In a culture preoccupied with spirituality, even those of us who claim to have found Jesus' living water are strangely thirsty because we are so determined to get the water on our own. Craig Barnes directs us back to the...
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In a culture preoccupied with spirituality, even those of us who claim to have found Jesus' living water are strangely thirsty because we are so determined to get the water on our own. Craig Barnes directs us back to the person of Jesus and his offer and promise of streams of living water.
Jesus once said, "Whoever drinks of the water that I will give them will never be thirsty." So why are Christians still thirsty? We throw ourselves into church work, Bible studies, prayer, missions, fellowship. Yet still we search restlessly for something more. What are we missing?Perhaps the answer is, more of Jesus. Church meetings and programs, ministry, Christian counseling, and home groups are all good, but they are not him. It doesn't matter how devoted we are to these wonderful activities; they are not the same thing as communion with Jesus. Our souls crave him alone.In Sacred Thirst, author and pastor Craig Barnes brings us face-to-face with our desperate longing for God. Like the woman at the well, we have tried to satisfy our parched souls with so many other things?even religious things. But when we get to the bottom of our desire, we find Jesus quietly waiting with his living water?intimatecommunion with the Father, Son, and Holy Spirit.This book is filled with unique insights into human experience and the character of God. With his keen understanding of the needs of contemporary Christians, Barnes points to the only way our thirst will ever be satisfied. Drawing from his rich background in the Bible and his tender insights as a pastor, he leads us into a new understanding ofourselves and the uncontrollable but gracious God we seek.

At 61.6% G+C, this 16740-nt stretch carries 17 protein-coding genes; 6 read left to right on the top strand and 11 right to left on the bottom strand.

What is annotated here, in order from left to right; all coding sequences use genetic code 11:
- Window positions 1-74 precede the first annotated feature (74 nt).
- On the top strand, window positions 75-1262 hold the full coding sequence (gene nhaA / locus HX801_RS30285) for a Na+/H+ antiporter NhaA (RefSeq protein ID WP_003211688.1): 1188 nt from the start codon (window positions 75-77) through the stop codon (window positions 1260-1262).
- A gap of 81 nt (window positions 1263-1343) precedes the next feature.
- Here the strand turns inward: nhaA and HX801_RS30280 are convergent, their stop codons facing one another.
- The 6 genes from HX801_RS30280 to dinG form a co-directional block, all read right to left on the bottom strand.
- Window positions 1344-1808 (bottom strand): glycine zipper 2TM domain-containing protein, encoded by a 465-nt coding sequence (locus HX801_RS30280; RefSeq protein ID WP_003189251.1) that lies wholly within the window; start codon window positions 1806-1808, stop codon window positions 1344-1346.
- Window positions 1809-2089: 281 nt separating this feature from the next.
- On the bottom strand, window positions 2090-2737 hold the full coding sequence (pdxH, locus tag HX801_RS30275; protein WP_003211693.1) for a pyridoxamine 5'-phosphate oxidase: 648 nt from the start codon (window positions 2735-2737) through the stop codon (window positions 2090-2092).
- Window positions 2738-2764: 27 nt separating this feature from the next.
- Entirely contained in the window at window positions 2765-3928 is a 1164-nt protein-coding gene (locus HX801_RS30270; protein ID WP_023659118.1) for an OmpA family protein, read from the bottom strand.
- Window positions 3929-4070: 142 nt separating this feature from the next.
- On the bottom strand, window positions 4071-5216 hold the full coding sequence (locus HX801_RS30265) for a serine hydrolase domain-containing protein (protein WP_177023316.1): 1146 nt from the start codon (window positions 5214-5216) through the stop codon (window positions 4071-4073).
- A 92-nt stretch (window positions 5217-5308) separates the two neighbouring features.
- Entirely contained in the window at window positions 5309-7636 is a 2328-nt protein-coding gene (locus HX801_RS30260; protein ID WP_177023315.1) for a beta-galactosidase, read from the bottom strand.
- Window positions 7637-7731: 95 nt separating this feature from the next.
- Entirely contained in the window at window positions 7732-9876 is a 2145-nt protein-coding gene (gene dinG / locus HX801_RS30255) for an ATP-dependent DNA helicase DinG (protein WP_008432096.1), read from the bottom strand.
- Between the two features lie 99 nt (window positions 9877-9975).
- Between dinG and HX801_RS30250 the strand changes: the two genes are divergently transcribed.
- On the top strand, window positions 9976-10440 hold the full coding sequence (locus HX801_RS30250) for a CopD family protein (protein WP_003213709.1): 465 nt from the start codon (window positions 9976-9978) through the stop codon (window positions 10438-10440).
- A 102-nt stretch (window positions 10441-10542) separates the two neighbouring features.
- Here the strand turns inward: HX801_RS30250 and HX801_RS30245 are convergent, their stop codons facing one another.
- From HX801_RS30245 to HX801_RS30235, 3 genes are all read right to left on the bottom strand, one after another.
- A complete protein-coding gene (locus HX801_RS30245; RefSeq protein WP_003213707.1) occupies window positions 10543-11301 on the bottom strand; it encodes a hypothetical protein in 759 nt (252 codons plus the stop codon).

M. Craig Barnes (Ph.D., University of Chicago) is pastor of Shadyside Presbyterian Church in Pittsburgh, Pennsylvania, and the Robert Meneilly Professor of Pastoral Ministry at Pittsburgh Theological Seminary. For nine years he served as pastor of The National Presbyterian Church in Washington D.C.
He has written Yearning, When God Interrupts, Hustling God, Sacred Thirst, Extravagant Mercy, Searching For Home and most recently The Pastor as Minor Poet: Texts and Subtexts in the Ministerial Life.
Koorong - Editorial Review.